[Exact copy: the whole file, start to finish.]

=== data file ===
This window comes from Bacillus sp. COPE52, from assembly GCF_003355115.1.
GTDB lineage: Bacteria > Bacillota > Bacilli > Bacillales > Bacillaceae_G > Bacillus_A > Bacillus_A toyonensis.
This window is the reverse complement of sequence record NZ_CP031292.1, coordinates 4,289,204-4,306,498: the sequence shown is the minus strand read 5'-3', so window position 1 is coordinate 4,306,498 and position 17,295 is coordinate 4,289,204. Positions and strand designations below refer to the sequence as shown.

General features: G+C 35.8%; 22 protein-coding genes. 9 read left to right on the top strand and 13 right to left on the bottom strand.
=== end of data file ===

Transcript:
This window comes from Bacillus sp. COPE52, from assembly GCF_003355115.1.
GTDB lineage: Bacteria > Bacillota > Bacilli > Bacillales > Bacillaceae_G > Bacillus_A > Bacillus_A toyonensis.
This window is the reverse complement of sequence record NZ_CP031292.1, coordinates 4,289,204-4,306,498: the sequence shown is the minus strand read 5'-3', so window position 1 is coordinate 4,306,498 and position 17,295 is coordinate 4,289,204. Positions and strand designations below refer to the sequence as shown.

General features: G+C 35.8%; 22 protein-coding genes. 9 read left to right on the top strand and 13 right to left on the bottom strand.